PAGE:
Are They Really Motorcycles? The Biker Trike Culture War


They come rumbling down the country road 2 by 2 astride their Harley Softails and Street Glides dressed in leather and denim. The combined thunder of their exhausts signals something dark and dangerous coming sending a chill of uncertainty down the spine of any automobile driver that may be sharing the road.

This is the American perception of “bikers.” Bad boys (and girls) who either just got out of jail or who will be in a high speed chase with the cops in the immediate future. Of course a closer look at this gang will reveal they are riding $50,000 bikes and are dressed in $1,000 designer Harley leathers and attire and if you ask them they will tell you they are taking a break from their professional jobs to attend a Harley Fest.

Bikers, weekend warriors and hardcore alike, share a love of “riding” down the road, leaning into curves, feeling the wind and experiencing the freedom that only bikes can provide. There is no question that there is a certain thrill involved and a level of danger that is all part of the experience. Bikers bond together. They form a brotherhood. They always wave to fellow bikers they meet on the road.

So when a guy on a three wheel cycle approaches from the opposite direction, why won’t the bikers wave an acknowledgement to a fellow member of the brotherhood?

If It Doesn’t Have 2 Wheels It Isn’t a Motorcycle

That’s the opinion of many, if not most, 2 wheel motorcyclists. With 2 wheels you have to risk leaning into the turns, you have to plant your boots on the ground when you come to a stop, and you have to muscle your bike backwards to get out of a parking spot. With 2 wheels you can lane straddle (in most states) and bypass cars creeping along or stopped in gridlock. Riding a 2 wheel motorcycle takes skill, muscle and courage…according to 2 wheel motorcyclists.

To quote Rodney Dangerfield three wheelers “Don’t get no respect” from their 2 wheel counterparts. Three wheelers take turns just like driving a car. They can’t lane straddle because of their width but then they won’t fall over when the rider comes to a stop. But what really lowers the respect of the 2 wheelers is their conviction that 3 wheelers are wusses. They are riders who are afraid of dumping a 2 wheeler on a curve and therefore are not really “bikers.”

Who Made These Things Anyway?

As best as anyone can tell the first three wheel bikes, one wheel in front and two in the back, were custom made by bikers whose years of riding had taken its toll on their bodies. When your joints hurt and the back is giving you a problem, jumping on a 2 wheeler for a road trip loses some of its appeal. However, you can get most of the same experience by customizing your 2 wheeler into a 3 wheeler and give your body a break.

When the choice is easy riding or no riding you do what you have to do. Small indie shops helped the cause by selling bikers “trike kits” to convert their rides for about $15,000. The style caught on and in 2009 trikes were given the official stamp of approval by no less an authority than Harley Davidson who rolled out their first tricycle the Tri Glide ®. With Harley leading the way, other motorcycle manufacturers started exploring the market and the number of trikes on the road increased.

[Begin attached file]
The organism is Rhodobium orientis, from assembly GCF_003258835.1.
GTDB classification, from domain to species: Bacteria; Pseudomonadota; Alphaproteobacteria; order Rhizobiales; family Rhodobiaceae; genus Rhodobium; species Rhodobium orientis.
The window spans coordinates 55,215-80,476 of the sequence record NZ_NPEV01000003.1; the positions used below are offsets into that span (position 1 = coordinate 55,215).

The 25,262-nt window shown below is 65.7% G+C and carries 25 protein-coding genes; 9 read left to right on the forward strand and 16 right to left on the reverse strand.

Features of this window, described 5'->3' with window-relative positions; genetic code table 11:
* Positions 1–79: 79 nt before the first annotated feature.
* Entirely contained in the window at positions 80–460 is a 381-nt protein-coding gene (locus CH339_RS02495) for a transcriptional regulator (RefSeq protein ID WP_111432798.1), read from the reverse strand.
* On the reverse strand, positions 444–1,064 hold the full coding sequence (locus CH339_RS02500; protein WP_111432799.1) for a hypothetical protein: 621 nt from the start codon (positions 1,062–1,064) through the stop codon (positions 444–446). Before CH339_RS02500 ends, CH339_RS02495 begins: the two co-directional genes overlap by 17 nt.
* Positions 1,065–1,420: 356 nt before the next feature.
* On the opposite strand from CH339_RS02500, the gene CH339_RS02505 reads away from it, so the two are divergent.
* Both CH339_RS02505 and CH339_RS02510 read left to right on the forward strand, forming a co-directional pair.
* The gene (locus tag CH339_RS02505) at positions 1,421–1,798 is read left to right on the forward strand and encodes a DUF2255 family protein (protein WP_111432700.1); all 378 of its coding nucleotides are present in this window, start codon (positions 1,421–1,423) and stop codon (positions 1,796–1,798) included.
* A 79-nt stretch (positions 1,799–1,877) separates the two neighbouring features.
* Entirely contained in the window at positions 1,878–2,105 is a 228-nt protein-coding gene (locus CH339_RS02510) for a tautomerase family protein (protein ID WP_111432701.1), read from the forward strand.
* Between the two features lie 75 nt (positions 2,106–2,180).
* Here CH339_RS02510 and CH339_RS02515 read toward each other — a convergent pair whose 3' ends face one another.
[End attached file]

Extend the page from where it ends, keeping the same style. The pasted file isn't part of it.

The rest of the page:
But Are These Things Motorcycles?

Let’s ask the folks who have the definitive say on the status of 3 wheelers; the DMVs across the country and the insurance companies.

Technically any vehicle with fewer than 4 wheels is a motorcycle. In almost every state a 3 wheeler has to obtain a motorcycle license although a few states have separate tests for trikes and amend the motorcycle license to reflect the driver is limited to operating 3 wheelers. In those states that have separate tests almost anyone who has an automobile driver’s license can get a trike license. Trikes are infinitely easier to operate.

Insurance companies recognize the difference between 2 wheels and 3 wheels mostly because 3 wheels represent better risks. Given the same driving record, 2 wheel riders will pay more for liability and medical payments insurance than a three wheeler will. The insurance companies big concern with 3 wheelers is the availability of parts and service should they need to repair the trike. If you own a bike with a custom kit you may find yourself unable to obtain collision for your ride.


And Then Along Came the Autocycle

OK this one should probably not be classified as a motorcycle even though it does have only 3 wheels. Autocycles have created a whole new classification of cycles. These are enclosed vehicles that look like something out of Star Wars. Most are reverse trikes with two wheels up front and one behind. They have bodies made out of fiberglass and carbon fiber materials and sculpted like something out of the future. While most steer by handlebars the trend is moving ever closer to a sports car experience.

Many think the future of this class is defined by the Minnesota built Polaris Slingshot® which can be best described as something else. It’s not a car but it is also definitely not a motorcycle. Check out the features:

  • It has a steering wheel
  • It has two, side by side bucket seats, you don’t straddle anything
  • It has a 5 speed manual transmission
  • It has power assisted steering
  • A double wishbone suspension and sway bar keeps the front two wheels on the road
  • It has a smoking 2.4 L DOHC engine
  • It’s banned in Texas because it’s not a car and motorcycles have to have a saddle
  • It’s an awesome experience that comes in at under $25,000

For traditional bikers, move over the future is now.

Here’s something else to think about. When your bike breaks down on the side of the road, who is more likely to stop and help you out; the guy in the Mercedes E Class or the old dude riding a 3 wheeler. Maybe you should wave the next time you see one.